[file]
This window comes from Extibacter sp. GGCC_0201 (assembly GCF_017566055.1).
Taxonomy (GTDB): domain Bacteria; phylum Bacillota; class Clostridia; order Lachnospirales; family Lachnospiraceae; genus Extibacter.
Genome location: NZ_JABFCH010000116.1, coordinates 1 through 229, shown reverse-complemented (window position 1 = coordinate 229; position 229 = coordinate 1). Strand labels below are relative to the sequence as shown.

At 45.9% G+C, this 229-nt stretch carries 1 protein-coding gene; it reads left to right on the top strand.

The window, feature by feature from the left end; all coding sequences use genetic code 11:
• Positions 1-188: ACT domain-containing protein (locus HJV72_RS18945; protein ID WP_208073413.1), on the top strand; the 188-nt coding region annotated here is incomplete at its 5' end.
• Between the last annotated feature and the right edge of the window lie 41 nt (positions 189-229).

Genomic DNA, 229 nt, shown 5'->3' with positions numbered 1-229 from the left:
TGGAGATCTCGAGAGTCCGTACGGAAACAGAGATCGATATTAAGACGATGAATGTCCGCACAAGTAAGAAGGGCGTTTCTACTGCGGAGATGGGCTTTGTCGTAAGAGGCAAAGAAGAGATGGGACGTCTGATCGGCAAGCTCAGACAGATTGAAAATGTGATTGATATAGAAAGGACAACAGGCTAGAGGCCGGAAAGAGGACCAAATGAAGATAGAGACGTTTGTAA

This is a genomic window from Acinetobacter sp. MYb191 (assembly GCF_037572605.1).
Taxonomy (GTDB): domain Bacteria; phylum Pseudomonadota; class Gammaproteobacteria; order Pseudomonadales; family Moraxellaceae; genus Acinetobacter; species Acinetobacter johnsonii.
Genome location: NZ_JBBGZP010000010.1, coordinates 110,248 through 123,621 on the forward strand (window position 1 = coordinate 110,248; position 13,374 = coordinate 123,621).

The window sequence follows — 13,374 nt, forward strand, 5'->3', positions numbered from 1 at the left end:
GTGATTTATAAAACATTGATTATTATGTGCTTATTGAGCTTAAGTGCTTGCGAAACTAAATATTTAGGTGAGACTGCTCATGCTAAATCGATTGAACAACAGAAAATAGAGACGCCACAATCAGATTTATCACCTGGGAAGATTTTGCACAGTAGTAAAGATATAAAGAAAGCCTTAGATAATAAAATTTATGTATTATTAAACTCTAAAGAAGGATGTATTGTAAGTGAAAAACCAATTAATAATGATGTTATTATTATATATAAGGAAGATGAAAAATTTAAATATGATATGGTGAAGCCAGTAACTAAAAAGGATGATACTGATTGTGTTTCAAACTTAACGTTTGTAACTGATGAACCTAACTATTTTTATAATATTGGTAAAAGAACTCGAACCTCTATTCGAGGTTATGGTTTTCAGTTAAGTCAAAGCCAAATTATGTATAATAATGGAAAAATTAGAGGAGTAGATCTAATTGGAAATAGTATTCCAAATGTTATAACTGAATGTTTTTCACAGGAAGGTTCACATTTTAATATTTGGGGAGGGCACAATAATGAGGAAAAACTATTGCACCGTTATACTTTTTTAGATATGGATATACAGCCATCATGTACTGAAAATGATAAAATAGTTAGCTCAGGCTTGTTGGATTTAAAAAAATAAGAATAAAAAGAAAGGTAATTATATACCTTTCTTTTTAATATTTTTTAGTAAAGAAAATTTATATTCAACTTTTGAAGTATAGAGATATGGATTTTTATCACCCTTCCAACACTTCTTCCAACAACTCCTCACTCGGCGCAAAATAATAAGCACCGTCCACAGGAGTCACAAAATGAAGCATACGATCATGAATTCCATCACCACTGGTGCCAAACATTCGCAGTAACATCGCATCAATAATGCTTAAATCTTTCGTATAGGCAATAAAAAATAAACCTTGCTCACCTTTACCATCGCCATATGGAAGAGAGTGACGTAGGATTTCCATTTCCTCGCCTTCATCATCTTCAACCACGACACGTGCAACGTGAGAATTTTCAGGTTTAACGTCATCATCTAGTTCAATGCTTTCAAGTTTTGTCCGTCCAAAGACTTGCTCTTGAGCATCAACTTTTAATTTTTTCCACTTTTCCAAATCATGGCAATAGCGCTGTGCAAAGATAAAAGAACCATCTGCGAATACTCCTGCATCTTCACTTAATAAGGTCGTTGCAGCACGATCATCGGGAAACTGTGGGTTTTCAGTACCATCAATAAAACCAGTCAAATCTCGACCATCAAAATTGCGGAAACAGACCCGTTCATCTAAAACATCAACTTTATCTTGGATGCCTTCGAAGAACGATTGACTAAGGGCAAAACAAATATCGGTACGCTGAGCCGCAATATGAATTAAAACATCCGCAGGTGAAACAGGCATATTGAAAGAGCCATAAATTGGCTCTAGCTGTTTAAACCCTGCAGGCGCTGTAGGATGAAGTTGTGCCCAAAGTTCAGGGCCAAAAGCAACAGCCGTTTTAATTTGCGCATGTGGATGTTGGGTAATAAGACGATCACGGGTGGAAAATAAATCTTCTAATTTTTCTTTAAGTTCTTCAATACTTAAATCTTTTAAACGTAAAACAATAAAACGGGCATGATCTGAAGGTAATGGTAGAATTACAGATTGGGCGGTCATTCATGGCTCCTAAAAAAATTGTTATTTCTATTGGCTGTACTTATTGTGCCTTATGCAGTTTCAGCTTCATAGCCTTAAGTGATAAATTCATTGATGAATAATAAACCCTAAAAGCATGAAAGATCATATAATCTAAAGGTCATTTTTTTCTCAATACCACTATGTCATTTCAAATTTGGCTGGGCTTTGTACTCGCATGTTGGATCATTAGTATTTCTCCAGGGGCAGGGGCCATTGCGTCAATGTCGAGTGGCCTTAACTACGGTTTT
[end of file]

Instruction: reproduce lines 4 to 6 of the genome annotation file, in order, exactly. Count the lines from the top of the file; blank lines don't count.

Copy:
At 45.9% G+C, this 229-nt stretch carries 1 protein-coding gene; it reads left to right on the top strand.

The window, feature by feature from the left end; all coding sequences use genetic code 11:
• Positions 1-188: ACT domain-containing protein (locus HJV72_RS18945; protein ID WP_208073413.1), on the top strand; the 188-nt coding region annotated here is incomplete at its 5' end.